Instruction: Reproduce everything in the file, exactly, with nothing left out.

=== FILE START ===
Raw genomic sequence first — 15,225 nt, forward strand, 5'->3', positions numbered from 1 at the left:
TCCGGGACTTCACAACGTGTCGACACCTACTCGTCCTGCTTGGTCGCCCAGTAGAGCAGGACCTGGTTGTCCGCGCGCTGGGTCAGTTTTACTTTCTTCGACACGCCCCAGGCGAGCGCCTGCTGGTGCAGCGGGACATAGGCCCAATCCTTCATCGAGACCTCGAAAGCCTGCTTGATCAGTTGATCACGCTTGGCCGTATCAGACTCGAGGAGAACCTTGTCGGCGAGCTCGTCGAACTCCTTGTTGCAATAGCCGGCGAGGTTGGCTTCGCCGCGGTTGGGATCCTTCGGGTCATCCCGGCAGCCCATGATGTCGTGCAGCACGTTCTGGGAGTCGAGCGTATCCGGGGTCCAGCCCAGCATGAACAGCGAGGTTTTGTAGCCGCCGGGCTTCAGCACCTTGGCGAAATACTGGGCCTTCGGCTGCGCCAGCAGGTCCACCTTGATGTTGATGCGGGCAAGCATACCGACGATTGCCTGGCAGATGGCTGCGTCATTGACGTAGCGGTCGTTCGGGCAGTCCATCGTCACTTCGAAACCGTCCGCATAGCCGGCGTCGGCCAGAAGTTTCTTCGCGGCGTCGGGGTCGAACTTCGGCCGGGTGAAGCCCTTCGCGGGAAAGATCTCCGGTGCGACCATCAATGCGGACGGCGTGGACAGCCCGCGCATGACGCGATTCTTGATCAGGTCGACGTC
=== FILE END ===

Raw genomic sequence first — 15,225 nt, forward strand, 5'->3', positions numbered from 1 at the left:
TCCGGGACTTCACAACGTGTCGACACCTACTCGTCCTGCTTGGTCGCCCAGTAGAGCAGGACCTGGTTGTCCGCGCGCTGGGTCAGTTTTACTTTCTTCGACACGCCCCAGGCGAGCGCCTGCTGGTGCAGCGGGACATAGGCCCAATCCTTCATCGAGACCTCGAAAGCCTGCTTGATCAGTTGATCACGCTTGGCCGTATCAGACTCGAGGAGAACCTTGTCGGCGAGCTCGTCGAACTCCTTGTTGCAATAGCCGGCGAGGTTGGCTTCGCCGCGGTTGGGATCCTTCGGGTCATCCCGGCAGCCCATGATGTCGTGCAGCACGTTCTGGGAGTCGAGCGTATCCGGGGTCCAGCCCAGCATGAACAGCGAGGTTTTGTAGCCGCCGGGCTTCAGCACCTTGGCGAAATACTGGGCCTTCGGCTGCGCCAGCAGGTCCACCTTGATGTTGATGCGGGCAAGCATACCGACGATTGCCTGGCAGATGGCTGCGTCATTGACGTAGCGGTCGTTCGGGCAGTCCATCGTCACTTCGAAACCGTCCGCATAGCCGGCGTCGGCCAGAAGTTTCTTCGCGGCGTCGGGGTCGAACTTCGGCCGGGTGAAGCCCTTCGCGGGAAAGATCTCCGGTGCGACCATCAATGCGGACGGCGTGGACAGCCCGCGCATGACGCGATTCTTGATCAGGTCGACGTC